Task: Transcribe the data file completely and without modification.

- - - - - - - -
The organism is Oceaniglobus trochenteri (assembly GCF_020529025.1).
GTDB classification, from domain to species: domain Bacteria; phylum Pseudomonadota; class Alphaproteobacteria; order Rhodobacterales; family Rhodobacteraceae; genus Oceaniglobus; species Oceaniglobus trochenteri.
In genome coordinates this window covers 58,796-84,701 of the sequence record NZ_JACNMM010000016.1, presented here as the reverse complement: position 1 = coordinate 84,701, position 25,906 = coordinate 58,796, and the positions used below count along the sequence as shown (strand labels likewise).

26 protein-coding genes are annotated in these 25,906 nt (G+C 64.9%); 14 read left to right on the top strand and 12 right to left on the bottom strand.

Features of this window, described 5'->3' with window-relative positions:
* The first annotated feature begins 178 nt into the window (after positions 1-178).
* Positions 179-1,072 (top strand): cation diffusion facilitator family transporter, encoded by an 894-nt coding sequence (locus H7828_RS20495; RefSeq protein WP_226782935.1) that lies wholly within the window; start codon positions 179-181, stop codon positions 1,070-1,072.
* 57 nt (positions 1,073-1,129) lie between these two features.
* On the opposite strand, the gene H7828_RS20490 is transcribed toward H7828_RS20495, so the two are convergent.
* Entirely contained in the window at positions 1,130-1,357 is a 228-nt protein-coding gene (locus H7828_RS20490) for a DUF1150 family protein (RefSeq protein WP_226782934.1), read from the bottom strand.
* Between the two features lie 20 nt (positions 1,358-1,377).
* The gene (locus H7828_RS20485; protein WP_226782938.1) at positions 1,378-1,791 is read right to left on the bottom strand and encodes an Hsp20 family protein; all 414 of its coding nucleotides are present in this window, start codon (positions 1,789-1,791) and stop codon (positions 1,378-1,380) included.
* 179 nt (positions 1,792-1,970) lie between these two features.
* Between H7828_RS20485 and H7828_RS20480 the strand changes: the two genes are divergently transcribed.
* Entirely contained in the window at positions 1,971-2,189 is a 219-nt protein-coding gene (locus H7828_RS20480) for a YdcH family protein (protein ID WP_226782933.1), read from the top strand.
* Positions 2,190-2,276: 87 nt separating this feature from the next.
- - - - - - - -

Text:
The organism is Oceaniglobus trochenteri (assembly GCF_020529025.1).
GTDB classification, from domain to species: domain Bacteria; phylum Pseudomonadota; class Alphaproteobacteria; order Rhodobacterales; family Rhodobacteraceae; genus Oceaniglobus; species Oceaniglobus trochenteri.
In genome coordinates this window covers 58,796-84,701 of the sequence record NZ_JACNMM010000016.1, presented here as the reverse complement: position 1 = coordinate 84,701, position 25,906 = coordinate 58,796, and the positions used below count along the sequence as shown (strand labels likewise).

26 protein-coding genes are annotated in these 25,906 nt (G+C 64.9%); 14 read left to right on the top strand and 12 right to left on the bottom strand.

Features of this window, described 5'->3' with window-relative positions:
* The first annotated feature begins 178 nt into the window (after positions 1-178).
* Positions 179-1,072 (top strand): cation diffusion facilitator family transporter, encoded by an 894-nt coding sequence (locus H7828_RS20495; RefSeq protein WP_226782935.1) that lies wholly within the window; start codon positions 179-181, stop codon positions 1,070-1,072.
* 57 nt (positions 1,073-1,129) lie between these two features.
* On the opposite strand, the gene H7828_RS20490 is transcribed toward H7828_RS20495, so the two are convergent.
* Entirely contained in the window at positions 1,130-1,357 is a 228-nt protein-coding gene (locus H7828_RS20490) for a DUF1150 family protein (RefSeq protein WP_226782934.1), read from the bottom strand.
* Between the two features lie 20 nt (positions 1,358-1,377).
* The gene (locus H7828_RS20485; protein WP_226782938.1) at positions 1,378-1,791 is read right to left on the bottom strand and encodes an Hsp20 family protein; all 414 of its coding nucleotides are present in this window, start codon (positions 1,789-1,791) and stop codon (positions 1,378-1,380) included.
* 179 nt (positions 1,792-1,970) lie between these two features.
* Between H7828_RS20485 and H7828_RS20480 the strand changes: the two genes are divergently transcribed.
* Entirely contained in the window at positions 1,971-2,189 is a 219-nt protein-coding gene (locus H7828_RS20480) for a YdcH family protein (protein ID WP_226782933.1), read from the top strand.
* Positions 2,190-2,276: 87 nt separating this feature from the next.